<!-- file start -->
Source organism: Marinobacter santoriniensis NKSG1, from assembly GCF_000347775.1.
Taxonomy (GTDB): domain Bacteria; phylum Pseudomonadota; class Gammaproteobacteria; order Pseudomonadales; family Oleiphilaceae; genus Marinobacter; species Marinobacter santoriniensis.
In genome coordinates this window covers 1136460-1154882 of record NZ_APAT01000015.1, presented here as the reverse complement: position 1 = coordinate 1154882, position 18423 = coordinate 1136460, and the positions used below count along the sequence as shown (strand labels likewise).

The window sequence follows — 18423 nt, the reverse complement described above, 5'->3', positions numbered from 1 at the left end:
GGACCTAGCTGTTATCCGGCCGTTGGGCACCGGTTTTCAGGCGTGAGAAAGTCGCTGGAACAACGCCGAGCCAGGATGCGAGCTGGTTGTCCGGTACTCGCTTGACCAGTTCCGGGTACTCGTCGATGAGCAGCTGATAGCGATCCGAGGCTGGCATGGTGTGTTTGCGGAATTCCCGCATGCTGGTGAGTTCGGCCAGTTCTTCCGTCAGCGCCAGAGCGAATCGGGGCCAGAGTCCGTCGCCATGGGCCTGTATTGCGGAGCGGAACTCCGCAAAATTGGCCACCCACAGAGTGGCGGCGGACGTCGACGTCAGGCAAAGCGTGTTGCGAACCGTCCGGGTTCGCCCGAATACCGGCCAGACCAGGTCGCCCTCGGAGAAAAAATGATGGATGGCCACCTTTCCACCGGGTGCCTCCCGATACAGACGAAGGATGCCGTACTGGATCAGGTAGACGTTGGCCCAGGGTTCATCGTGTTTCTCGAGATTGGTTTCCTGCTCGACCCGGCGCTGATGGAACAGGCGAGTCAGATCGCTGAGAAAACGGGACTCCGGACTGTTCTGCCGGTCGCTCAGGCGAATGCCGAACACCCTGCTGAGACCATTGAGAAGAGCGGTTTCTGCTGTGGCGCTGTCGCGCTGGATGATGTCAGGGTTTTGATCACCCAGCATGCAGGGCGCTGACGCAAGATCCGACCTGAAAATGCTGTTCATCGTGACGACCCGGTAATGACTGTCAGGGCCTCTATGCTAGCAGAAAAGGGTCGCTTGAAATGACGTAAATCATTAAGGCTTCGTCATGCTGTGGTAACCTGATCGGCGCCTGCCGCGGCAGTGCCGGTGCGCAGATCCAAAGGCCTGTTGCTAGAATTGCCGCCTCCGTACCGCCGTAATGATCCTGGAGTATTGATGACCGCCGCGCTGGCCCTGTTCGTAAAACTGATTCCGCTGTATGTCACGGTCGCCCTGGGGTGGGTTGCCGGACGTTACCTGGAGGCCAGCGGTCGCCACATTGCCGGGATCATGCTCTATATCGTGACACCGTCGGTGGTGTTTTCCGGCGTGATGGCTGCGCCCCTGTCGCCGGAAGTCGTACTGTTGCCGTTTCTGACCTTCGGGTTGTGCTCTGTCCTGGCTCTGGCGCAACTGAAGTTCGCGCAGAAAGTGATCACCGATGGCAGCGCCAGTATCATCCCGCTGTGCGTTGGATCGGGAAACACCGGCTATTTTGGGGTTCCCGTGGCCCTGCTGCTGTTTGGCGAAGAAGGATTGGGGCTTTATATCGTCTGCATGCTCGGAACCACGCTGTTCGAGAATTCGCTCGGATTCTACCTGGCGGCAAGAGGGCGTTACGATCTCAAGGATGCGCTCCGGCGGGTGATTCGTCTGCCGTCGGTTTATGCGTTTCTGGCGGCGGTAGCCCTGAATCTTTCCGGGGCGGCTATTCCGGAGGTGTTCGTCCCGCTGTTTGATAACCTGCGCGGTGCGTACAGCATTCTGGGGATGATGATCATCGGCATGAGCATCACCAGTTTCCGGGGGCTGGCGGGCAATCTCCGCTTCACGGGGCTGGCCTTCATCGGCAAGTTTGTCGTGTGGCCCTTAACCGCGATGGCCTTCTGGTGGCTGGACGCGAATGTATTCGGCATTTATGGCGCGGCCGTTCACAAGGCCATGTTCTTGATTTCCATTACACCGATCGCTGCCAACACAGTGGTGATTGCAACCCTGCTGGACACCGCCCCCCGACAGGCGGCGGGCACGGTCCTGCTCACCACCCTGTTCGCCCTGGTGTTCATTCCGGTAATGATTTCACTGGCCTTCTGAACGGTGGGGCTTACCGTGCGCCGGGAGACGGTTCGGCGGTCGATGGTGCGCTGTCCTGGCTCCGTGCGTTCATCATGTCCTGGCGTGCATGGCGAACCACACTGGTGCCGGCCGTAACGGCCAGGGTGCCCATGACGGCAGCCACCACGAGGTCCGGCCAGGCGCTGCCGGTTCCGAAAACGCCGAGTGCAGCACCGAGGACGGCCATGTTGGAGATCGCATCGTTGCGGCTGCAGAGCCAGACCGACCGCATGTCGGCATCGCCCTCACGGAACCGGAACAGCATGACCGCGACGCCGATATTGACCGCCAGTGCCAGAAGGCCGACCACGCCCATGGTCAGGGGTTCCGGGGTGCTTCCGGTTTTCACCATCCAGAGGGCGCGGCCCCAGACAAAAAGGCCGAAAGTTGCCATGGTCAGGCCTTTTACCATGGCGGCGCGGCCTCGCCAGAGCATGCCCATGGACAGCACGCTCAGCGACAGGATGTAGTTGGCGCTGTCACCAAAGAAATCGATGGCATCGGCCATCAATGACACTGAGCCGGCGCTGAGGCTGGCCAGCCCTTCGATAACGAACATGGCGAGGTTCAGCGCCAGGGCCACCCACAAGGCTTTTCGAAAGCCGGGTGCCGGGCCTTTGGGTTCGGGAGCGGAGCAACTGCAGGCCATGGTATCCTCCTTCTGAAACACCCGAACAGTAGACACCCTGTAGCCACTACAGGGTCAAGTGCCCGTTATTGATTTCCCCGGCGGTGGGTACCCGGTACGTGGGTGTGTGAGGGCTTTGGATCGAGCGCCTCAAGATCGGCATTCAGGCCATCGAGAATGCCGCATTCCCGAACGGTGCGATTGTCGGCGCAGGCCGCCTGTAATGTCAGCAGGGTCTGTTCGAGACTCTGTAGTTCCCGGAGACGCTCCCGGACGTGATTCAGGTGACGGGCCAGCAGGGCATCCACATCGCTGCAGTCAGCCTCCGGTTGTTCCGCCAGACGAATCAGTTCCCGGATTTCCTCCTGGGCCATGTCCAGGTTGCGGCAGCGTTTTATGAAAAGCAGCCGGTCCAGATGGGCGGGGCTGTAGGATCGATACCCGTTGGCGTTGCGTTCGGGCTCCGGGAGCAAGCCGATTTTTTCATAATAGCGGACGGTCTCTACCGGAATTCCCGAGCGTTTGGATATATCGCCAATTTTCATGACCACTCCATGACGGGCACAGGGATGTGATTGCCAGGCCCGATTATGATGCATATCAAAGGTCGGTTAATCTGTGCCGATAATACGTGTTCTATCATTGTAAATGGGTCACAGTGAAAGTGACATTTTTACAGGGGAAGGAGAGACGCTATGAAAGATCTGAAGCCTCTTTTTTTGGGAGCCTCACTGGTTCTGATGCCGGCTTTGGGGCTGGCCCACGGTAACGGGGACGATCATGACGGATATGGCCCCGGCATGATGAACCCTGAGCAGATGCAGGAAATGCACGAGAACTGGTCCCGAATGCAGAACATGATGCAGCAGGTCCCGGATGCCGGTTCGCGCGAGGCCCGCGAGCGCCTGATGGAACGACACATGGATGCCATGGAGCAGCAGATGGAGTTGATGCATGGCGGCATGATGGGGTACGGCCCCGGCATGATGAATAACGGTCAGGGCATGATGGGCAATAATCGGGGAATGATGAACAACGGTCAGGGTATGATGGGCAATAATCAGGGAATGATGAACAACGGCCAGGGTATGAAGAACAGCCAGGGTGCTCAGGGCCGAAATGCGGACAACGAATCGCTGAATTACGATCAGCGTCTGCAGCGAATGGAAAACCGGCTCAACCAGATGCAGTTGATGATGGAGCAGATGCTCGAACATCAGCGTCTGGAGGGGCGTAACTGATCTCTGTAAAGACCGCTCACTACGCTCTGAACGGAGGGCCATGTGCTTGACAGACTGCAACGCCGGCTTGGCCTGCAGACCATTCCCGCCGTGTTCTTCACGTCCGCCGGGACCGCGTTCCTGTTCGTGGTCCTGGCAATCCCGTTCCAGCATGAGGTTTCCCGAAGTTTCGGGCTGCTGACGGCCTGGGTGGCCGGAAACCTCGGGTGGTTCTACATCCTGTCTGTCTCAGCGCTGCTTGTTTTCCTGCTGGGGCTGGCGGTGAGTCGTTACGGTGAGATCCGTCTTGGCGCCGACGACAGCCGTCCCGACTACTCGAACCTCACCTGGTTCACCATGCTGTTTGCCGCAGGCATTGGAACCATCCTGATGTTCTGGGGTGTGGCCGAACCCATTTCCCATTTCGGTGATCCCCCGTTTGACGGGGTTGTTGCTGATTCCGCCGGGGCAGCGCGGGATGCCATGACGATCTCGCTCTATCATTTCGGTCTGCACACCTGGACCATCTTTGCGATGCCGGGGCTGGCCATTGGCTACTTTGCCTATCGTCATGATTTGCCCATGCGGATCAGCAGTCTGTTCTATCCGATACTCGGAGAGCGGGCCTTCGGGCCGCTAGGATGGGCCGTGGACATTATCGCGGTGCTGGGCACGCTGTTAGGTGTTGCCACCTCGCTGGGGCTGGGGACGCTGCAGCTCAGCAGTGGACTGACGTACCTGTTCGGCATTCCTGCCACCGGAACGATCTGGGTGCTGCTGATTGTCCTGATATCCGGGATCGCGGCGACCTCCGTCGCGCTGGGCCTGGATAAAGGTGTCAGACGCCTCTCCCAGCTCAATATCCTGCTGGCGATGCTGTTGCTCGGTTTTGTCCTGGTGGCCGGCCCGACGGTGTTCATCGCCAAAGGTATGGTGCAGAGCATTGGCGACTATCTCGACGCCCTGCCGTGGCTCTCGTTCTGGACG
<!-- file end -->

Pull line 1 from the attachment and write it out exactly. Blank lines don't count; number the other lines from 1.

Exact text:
Source organism: Marinobacter santoriniensis NKSG1, from assembly GCF_000347775.1.